One red is good, but another is not


Published: Saturday, January 29, 2005 at 6:01 a.m.
Last Modified: Friday, January 28, 2005 at 10:50 p.m.
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The coral-red berries of firethorn are popular food for fruit-eating birds such as cardinals, mockingbirds and migrating robins.

Special to The Sun
Anything that brings color to the dead of winter can't be all bad.
Pyracantha coccinea, also called firethorn, is such a plant. However, Ardisia crenata, or coral ardisia is not.
On my daily lunchtime walks through the Kirkwood subdivision in south Gainesville, I get to see a myriad of plants not normally found in newer subdivisions, such as mine.
A fairly large firethorn tree greets me as I enter the shady neighborhood. It's startling, because everything else has either lost its leaves for the season, or been blown down by the hurricanes. There is always a bevy of birds - mostly the fruit-eating cardinals, mockingbirds and robins - darting in and out of the branches laden with the bright coral-red berries. I've seen robins get "drunk" from eating too many of the berries on their migration back North.
Firethorn is a member of the rose family, and its best use is grown along a warm, south-facing wall. It is often used espaliered, which means trained against a flat surface. It itself does not cling and will need to be tied to a support or wires, which is also a good idea to keep it from resting directly on the siding or surface, where moisture would be trapped underneath.
This is also the most effective way to display the berries.
It's also a good way to avoid its nasty thorns which, when break the surface of the skin, produce a burning sensation.
Firethorn can be trained into a shrub or hedge, and is quite effective as a barrier to keep people from trespassing.
The pretty white (but somewhat smelly) flowers and berries are produced on year-old wood, so keep that in mind when pruning. If you need to shape the plant, or keep it in bounds, prune just as the flowers are beginning to fade. The flowers that remain on the plant is where you will get the berries. This is a fast-growing plant, often growing 2 feet a year. It is moderately salt-tolerant.
Firethorn can be messy, though, if there aren't many birds to clean off the berries.
On the other hand, another plant I see dispersed through the wooded neighborhood is the Ardisia crenata, or coral ardisia (sometimes spelled ardesia).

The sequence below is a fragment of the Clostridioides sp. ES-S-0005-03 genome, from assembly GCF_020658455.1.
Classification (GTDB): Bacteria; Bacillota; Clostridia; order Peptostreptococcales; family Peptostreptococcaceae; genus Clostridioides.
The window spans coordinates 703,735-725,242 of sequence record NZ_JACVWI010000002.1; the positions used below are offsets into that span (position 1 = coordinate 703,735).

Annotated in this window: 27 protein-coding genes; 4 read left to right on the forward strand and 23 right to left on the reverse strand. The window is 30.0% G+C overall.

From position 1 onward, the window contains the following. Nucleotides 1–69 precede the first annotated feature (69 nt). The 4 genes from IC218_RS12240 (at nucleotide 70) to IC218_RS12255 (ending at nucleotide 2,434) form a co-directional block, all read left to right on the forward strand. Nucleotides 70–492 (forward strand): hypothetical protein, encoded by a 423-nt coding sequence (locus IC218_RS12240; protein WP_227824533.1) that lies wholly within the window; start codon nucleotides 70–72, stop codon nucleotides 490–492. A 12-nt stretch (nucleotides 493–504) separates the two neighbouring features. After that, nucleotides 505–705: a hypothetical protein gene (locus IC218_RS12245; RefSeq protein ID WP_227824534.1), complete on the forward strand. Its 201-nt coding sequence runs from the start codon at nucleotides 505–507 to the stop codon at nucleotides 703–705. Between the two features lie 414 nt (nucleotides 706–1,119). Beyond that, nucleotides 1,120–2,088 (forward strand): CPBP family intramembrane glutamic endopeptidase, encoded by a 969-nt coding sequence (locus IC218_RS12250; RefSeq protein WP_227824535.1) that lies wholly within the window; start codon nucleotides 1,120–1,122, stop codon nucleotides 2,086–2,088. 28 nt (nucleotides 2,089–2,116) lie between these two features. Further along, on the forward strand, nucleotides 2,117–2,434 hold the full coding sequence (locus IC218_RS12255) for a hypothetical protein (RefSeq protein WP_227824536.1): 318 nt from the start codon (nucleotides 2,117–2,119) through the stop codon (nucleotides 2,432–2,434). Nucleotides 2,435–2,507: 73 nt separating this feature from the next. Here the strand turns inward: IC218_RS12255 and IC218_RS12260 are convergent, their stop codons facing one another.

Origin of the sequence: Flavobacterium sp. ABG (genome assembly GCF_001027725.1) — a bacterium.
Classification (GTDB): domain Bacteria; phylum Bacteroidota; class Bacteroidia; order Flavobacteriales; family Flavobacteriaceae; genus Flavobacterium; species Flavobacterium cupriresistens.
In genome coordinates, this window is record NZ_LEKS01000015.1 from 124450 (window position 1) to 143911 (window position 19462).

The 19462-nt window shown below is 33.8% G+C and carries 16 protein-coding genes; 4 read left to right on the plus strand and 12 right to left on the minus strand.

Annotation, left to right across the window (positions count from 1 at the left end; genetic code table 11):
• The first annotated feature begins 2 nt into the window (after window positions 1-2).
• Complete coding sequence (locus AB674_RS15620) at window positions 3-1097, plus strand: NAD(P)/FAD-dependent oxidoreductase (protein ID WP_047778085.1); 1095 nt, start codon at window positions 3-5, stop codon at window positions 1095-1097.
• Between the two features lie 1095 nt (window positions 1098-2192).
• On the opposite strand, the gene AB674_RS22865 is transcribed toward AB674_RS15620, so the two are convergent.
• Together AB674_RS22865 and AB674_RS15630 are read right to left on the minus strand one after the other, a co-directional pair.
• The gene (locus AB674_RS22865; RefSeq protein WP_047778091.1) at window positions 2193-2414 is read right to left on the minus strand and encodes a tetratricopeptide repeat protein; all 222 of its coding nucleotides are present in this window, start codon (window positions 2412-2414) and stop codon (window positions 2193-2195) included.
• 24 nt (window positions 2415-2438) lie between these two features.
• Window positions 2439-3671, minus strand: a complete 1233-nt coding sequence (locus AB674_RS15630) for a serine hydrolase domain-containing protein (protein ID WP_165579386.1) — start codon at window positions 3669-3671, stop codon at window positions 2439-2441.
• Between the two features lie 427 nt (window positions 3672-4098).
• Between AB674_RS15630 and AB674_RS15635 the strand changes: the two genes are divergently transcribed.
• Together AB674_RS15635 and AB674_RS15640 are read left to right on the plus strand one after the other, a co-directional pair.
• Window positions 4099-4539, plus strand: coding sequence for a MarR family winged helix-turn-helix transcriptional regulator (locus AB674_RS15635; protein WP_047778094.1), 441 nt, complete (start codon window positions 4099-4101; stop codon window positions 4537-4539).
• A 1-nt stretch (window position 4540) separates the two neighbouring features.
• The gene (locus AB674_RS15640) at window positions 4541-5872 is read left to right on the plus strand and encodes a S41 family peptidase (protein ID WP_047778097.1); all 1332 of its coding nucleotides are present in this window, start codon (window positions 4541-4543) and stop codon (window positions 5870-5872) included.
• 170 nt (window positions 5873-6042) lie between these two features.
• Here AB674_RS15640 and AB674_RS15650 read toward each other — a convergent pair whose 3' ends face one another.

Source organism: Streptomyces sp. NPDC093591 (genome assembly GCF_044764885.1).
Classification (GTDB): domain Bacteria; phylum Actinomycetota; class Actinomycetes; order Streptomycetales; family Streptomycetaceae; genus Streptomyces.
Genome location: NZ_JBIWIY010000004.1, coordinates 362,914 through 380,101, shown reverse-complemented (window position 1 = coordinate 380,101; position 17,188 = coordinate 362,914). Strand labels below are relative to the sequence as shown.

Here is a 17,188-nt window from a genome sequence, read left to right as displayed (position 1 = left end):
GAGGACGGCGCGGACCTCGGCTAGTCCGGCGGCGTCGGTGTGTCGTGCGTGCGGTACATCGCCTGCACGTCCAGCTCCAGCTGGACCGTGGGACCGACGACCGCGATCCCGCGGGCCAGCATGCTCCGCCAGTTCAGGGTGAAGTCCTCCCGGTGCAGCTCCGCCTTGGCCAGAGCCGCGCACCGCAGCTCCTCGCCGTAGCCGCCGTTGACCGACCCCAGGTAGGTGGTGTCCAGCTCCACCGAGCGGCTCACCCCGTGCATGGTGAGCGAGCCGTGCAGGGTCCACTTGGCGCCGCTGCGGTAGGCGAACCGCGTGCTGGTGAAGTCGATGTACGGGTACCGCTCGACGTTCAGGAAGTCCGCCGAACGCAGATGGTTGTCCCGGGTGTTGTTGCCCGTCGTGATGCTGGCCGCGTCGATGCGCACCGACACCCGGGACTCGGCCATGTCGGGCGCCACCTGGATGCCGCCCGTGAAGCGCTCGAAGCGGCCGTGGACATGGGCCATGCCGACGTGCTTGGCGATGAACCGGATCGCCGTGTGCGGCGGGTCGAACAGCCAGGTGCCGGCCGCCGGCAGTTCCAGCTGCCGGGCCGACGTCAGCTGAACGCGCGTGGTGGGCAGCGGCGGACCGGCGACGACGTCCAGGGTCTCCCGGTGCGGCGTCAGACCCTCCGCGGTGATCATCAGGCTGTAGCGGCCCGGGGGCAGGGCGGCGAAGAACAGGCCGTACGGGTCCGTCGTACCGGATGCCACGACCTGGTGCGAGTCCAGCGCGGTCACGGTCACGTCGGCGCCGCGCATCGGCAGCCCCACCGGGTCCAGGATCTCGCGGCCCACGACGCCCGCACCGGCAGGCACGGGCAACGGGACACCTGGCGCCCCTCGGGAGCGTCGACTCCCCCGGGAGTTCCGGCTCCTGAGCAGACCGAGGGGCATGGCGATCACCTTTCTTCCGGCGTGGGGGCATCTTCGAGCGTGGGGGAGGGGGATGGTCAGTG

This was evidently a favorite plant for many Gainesville people because you see it growing in many older neighborhoods, including the Duck Pond and Historic Northeast district.
Unfortunately, it has outgrown its welcome and starting to bully native plants out of areas such as Biven's Arm Nature Park and San Felasco Hammock State Preserve.
Ardisia is a short, unbranched multi-stemmed plant that has glossy green leaves and bright red berries hanging below the foliage. It thrives in shady areas, and therefore was a popular plant in shady Gainesville.
Birds also like the fruit. A lot. They can digest the berry, but not the seed, which is deposited wherever birds deposit - which is about anywhere they please. With a 99 percent viability, ardisia seeds can quickly create a monoculture.
If you have these growing, it's recommended you remove them from the landscape to help lessen their disturbance to our natural areas. Pulling off the berries would be one way to allow you to keep the plant, but in my opinion that lessens the original appeal of the plant.
Round 'em up Speaking of invasives, hundreds of volunteers will descend on public nature areas today as part of Gainesville's Great Air Potato Roundup. They will be picking up the tubers and bringing them by the bushels-full to a collection site; they will then be destroyed. This is a good time to pick up the tubers, since the vines are dormant and dying.
A post-roundup celebration will be held around noon at Morningside Nature Center with live music, free food and T-shirts, prize drawings and awards for the biggest and weirdest potatoes and the largest group.
The roundup is part of Invasive Plant Awareness Week, and co-sponsored by the city of Gainesville Nature Operations, G.E.A.R. (Gainesville's Ecosystems At Risk), the Florida Exotic Pest Plant Council and other co-sponsors.
Last year, more than 1,000 volunteers collected 11 tons of air potatoes and other invasives from 22 natural areas in and around Gainesville.
Marina Blomberg can be reached at 352-332-0080 or neophyte@bellsouth.net.

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